Gay–Straight Alliances: A Mechanism of Health Risk Reduction Among Lesbian, Gay, Bisexual, Transgender, and Questioning Adolescents


      Adolescents who identify as a sexual or gender minority are vulnerable to multiple health disparities because of stigma-based peer harassment. Given that sexual and gender minority adolescents may be bullied for several stigmatized identities that may exacerbate health risk, it is important to examine factors that can simultaneously reduce multiple forms of targeted victimization among sexual and gender minority adolescents. This study examines whether variation in health risk across sexual and gender minority adolescents who attend schools with versus without a gay–straight alliance can be explained by lessened bias-based bullying across a broad scope of stigmatized identities and attributes.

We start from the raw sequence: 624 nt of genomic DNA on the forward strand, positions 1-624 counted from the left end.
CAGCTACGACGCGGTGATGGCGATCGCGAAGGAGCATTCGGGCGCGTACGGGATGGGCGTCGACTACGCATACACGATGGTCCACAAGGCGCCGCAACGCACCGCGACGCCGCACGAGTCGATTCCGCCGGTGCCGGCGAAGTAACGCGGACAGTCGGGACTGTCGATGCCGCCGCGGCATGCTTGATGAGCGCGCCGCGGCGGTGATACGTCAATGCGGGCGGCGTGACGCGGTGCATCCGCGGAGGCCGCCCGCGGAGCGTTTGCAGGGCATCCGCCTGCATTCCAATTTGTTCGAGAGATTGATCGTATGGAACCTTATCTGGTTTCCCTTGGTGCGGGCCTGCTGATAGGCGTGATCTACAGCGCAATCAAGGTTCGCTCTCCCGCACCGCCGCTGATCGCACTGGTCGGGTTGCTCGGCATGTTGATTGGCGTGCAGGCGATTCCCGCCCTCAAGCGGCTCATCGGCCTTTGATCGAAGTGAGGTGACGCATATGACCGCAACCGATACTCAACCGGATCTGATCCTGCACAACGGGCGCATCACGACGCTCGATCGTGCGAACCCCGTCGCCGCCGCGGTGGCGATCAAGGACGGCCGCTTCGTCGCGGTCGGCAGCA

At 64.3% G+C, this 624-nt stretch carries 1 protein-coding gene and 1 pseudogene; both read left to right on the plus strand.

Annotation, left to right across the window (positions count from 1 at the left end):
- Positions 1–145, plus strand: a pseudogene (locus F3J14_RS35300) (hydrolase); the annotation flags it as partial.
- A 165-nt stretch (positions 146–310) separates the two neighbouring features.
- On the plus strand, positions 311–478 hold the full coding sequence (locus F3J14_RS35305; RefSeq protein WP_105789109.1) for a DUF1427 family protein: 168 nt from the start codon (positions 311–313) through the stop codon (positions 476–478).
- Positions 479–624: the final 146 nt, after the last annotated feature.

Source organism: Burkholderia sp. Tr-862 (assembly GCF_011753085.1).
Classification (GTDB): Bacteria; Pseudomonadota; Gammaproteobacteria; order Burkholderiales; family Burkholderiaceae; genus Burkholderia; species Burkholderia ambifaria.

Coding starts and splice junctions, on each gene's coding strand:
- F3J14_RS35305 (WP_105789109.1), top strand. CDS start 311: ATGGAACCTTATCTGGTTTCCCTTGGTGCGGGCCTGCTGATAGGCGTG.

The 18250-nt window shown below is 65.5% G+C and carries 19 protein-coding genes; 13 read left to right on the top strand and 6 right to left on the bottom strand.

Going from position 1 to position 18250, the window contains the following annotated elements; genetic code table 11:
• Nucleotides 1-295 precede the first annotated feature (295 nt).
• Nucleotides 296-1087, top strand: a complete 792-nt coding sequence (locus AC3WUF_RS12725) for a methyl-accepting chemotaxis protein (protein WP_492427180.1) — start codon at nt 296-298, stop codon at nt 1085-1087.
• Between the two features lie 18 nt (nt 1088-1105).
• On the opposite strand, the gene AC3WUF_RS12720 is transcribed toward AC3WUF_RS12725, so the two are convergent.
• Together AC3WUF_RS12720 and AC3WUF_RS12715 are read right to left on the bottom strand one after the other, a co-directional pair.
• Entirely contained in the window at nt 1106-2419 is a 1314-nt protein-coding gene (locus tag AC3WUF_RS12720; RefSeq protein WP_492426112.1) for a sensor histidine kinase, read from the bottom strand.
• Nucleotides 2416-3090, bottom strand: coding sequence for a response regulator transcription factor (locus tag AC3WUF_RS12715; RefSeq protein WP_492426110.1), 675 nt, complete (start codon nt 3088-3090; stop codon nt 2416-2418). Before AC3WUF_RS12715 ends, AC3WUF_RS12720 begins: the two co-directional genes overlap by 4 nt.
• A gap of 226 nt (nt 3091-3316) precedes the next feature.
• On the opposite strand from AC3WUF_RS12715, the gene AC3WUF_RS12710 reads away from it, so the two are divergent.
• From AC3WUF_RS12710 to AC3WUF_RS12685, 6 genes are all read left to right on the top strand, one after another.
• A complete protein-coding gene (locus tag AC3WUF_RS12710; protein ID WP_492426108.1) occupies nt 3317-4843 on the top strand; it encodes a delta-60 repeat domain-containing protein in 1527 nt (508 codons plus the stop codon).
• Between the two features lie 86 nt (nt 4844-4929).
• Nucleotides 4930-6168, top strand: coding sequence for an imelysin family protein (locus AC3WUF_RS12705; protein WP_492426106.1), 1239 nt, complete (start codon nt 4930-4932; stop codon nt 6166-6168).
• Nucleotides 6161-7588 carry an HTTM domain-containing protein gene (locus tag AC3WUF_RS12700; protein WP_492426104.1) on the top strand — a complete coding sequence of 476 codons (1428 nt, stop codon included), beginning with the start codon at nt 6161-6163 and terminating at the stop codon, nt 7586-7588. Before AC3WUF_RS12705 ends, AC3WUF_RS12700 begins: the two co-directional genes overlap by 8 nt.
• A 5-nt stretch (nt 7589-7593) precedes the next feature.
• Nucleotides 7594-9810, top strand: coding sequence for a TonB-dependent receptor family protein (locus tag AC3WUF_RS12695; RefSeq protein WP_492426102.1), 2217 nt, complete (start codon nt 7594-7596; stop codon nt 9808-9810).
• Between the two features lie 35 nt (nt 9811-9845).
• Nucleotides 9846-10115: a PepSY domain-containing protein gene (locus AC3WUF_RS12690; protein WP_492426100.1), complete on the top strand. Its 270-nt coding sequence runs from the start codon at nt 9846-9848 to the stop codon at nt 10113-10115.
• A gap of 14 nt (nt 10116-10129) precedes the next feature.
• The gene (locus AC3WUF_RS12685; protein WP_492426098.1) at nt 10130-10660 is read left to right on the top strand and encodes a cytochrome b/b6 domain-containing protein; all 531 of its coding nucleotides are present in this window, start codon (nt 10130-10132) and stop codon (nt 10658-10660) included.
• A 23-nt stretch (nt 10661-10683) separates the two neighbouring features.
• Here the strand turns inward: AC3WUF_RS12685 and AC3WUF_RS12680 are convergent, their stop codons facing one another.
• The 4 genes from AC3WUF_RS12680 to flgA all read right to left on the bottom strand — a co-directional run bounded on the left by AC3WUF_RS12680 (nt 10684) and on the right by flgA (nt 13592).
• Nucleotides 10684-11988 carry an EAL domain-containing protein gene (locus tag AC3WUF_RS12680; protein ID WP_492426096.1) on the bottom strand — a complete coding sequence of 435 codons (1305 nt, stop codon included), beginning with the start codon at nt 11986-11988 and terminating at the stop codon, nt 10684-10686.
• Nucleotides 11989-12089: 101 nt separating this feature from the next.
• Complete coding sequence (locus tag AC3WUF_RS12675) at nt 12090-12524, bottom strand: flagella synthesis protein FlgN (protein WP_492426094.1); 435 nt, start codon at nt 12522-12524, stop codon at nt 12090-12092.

Data on school-based gay–straight alliances, bias-based bullying, and health risk indicators were collected from the LGBTQ National Teen Survey (n=17,112; mean age=15.57 [SD=1.27] years) and analyzed in 2019. Multiple mediation analysis was conducted using latent variable structural equation modeling.


      The majority (73%) of sexual and gender minority adolescents were bullied for stigmatized identities other than those related to their gender or sexual orientation. Compared to schools without a gay–straight alliance, student reports of multiple forms of bias-based bullying (based on body weight, gender, religion, disability, gender typicality, sexual orientation) were lower at schools with gay–straight alliances, which in turn attenuated adverse health outcomes (i.e., stress, sleep problems, depression, and unhealthy weight control behaviors).


      Sexual and gender minority adolescents experience multiple forms of bias-based bullying, which independently heighten health risk, and this study extends previous work on gay–straight alliances to highlight a wider range of potential positive contributions to adolescent health.
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